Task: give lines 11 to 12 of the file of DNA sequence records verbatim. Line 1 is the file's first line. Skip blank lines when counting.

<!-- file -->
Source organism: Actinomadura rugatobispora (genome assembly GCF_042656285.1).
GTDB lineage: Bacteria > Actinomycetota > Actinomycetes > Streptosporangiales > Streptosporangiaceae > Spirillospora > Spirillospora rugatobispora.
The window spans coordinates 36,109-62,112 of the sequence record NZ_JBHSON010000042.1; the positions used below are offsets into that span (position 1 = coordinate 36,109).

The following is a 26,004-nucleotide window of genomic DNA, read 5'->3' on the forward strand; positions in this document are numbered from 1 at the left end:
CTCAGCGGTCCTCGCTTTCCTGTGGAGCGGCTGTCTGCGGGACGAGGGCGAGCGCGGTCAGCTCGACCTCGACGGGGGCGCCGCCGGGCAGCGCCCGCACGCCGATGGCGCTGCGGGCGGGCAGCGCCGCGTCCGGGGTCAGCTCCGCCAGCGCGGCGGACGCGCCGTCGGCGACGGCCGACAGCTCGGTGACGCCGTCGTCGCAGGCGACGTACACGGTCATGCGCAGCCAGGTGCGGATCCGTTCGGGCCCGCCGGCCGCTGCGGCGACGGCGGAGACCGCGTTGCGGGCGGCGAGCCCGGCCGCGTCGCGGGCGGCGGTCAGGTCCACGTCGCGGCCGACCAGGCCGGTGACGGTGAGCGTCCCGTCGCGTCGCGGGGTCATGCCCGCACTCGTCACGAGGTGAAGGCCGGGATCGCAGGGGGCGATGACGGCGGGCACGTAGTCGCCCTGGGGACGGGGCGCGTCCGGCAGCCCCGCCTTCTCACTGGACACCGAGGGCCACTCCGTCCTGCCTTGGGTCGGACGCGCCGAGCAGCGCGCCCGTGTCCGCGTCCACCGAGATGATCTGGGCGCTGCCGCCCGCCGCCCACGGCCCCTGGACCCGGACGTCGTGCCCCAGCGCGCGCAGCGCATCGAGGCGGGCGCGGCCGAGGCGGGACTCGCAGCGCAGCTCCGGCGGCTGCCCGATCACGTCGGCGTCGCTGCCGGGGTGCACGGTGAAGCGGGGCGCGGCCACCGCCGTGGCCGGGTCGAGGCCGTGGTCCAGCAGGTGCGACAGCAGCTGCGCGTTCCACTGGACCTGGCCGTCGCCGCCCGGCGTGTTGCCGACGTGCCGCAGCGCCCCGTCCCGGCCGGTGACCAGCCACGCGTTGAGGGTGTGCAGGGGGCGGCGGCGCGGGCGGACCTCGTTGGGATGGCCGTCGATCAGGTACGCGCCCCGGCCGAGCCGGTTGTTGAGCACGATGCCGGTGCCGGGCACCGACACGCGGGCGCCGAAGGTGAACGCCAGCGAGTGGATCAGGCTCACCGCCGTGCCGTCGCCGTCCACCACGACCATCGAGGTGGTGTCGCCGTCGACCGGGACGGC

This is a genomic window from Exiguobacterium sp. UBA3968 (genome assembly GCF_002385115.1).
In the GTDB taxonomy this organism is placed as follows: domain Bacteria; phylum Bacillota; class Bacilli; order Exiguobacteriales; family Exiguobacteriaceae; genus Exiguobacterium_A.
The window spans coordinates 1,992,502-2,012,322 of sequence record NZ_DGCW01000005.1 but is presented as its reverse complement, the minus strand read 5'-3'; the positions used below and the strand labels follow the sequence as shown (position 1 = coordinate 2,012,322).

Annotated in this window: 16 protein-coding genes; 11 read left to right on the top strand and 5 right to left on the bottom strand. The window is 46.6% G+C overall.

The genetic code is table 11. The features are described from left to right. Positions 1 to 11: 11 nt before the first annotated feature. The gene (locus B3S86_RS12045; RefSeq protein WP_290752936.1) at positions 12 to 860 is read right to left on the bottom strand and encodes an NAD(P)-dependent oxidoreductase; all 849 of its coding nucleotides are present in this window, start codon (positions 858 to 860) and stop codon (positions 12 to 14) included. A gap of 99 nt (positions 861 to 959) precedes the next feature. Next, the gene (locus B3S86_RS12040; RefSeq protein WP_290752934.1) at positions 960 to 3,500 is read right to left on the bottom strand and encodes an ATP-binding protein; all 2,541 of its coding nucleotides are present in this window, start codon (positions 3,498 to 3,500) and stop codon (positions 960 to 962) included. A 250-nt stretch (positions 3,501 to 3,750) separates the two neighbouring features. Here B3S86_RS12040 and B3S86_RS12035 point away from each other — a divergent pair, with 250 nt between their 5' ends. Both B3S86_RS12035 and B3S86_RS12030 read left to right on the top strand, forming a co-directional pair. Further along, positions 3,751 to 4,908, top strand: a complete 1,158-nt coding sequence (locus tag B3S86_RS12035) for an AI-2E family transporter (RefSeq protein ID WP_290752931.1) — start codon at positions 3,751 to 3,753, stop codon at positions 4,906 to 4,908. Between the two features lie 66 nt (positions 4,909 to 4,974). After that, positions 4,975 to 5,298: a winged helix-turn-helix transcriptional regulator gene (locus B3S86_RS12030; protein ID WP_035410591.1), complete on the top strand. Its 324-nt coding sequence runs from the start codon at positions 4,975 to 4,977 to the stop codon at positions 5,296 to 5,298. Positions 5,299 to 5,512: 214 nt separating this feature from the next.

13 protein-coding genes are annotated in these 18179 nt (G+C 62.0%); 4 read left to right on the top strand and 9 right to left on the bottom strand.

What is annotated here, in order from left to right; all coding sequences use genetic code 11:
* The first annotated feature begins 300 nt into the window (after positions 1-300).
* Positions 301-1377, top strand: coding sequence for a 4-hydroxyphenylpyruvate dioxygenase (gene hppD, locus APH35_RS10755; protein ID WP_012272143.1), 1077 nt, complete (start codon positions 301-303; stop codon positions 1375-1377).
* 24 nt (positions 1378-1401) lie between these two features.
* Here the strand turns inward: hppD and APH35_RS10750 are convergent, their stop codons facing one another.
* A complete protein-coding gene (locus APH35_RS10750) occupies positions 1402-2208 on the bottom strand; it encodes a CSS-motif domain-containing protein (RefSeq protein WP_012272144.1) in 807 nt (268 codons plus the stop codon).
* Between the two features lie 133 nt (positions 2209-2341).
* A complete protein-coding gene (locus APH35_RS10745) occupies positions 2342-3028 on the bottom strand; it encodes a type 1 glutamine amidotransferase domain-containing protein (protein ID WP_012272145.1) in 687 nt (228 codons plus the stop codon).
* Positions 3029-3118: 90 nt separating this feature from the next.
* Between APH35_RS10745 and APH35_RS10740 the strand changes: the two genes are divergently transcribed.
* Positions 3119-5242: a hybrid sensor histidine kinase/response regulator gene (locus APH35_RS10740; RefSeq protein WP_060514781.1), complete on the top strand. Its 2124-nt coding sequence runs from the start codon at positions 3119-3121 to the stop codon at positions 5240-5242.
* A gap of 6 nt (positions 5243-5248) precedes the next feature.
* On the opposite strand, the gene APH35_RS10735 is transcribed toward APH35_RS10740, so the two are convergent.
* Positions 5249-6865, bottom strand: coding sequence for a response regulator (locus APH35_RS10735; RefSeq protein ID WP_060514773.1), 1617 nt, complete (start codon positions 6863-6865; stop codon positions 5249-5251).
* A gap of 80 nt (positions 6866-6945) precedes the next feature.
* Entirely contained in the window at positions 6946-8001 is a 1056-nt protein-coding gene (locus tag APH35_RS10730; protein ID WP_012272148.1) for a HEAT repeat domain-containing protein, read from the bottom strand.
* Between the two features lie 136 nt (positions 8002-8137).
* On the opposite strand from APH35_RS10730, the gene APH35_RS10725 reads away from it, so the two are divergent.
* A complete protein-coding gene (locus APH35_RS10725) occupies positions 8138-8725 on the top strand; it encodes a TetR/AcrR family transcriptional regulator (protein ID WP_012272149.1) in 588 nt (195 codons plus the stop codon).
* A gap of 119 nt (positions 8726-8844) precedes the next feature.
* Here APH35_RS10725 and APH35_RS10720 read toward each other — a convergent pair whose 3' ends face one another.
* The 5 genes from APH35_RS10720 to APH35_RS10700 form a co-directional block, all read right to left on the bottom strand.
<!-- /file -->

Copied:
13 protein-coding genes are annotated in these 18179 nt (G+C 62.0%); 4 read left to right on the top strand and 9 right to left on the bottom strand.

What is annotated here, in order from left to right; all coding sequences use genetic code 11: